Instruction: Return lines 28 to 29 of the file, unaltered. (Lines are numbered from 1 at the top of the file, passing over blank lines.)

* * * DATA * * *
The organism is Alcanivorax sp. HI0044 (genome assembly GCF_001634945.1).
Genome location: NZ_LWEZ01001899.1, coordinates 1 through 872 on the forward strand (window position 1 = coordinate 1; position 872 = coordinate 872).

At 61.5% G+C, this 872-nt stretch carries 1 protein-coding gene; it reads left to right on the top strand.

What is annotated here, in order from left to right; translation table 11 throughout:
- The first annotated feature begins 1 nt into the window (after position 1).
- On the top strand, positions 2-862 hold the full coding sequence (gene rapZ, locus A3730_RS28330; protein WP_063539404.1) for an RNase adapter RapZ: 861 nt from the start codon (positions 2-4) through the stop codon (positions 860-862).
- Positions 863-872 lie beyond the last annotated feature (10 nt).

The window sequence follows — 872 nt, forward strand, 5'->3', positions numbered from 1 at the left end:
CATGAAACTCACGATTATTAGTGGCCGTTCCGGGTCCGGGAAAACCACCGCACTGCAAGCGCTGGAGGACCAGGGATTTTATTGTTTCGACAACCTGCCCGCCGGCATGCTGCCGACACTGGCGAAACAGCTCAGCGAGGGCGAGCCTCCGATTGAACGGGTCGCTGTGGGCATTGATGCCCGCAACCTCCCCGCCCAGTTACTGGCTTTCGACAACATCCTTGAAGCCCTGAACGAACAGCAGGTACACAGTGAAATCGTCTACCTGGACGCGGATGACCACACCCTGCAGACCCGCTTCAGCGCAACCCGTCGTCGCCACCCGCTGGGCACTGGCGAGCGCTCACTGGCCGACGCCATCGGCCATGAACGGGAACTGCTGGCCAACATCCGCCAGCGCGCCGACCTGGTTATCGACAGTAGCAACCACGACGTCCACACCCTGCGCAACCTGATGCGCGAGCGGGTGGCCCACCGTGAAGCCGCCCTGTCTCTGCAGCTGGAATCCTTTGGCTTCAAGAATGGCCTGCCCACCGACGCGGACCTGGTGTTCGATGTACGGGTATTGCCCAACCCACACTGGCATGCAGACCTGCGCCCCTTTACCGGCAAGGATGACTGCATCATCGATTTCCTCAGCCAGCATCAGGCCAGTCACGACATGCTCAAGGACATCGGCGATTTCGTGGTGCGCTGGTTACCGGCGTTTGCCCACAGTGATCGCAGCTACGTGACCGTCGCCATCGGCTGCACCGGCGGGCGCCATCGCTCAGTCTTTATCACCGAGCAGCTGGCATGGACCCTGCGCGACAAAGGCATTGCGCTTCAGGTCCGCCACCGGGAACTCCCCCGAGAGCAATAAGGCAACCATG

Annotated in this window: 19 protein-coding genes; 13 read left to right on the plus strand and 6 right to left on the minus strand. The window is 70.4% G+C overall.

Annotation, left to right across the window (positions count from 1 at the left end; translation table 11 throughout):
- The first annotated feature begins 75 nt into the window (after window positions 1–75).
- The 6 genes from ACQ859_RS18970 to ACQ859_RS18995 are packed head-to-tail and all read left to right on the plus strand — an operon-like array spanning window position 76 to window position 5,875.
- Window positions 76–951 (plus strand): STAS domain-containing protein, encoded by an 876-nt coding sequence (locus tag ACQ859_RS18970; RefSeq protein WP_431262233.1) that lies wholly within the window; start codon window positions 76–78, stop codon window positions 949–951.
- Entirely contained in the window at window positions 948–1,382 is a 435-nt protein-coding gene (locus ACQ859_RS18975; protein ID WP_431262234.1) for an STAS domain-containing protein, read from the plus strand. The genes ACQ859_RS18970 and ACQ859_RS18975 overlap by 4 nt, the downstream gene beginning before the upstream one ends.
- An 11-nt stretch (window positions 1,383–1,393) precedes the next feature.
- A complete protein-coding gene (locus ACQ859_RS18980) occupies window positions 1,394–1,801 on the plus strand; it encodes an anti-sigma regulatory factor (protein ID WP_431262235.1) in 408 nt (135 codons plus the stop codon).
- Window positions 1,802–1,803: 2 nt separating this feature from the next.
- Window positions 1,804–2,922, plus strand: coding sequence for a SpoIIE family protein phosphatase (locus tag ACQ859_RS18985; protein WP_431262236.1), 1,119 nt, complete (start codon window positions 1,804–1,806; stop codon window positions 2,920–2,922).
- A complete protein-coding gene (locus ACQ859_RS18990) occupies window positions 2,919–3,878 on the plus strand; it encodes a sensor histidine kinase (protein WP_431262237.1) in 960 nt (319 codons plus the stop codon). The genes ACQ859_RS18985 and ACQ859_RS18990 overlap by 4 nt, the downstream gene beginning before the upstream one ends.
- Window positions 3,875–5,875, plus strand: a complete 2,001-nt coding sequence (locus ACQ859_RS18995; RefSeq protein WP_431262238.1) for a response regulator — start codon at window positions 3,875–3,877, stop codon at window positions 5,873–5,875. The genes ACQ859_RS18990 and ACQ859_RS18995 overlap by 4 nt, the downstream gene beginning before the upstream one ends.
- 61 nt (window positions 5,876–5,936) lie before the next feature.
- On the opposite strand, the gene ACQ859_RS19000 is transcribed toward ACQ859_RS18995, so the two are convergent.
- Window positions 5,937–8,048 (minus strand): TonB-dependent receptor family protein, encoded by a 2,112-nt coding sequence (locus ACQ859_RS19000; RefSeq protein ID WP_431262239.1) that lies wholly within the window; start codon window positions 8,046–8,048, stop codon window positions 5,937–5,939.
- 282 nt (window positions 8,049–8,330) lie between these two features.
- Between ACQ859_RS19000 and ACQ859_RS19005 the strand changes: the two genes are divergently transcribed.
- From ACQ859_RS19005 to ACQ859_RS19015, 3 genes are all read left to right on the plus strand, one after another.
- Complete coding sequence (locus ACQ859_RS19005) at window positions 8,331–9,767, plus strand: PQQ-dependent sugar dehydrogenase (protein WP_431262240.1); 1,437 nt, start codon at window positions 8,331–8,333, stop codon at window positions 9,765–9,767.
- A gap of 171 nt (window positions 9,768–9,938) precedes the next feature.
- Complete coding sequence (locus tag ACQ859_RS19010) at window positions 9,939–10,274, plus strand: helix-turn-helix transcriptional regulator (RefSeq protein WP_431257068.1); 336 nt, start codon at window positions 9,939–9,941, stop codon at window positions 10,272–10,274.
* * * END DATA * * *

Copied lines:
- Complete coding sequence (locus ACQ859_RS19005) at window positions 8,331–9,767, plus strand: PQQ-dependent sugar dehydrogenase (protein WP_431262240.1); 1,437 nt, start codon at window positions 8,331–8,333, stop codon at window positions 9,765–9,767.
- A gap of 171 nt (window positions 9,768–9,938) precedes the next feature.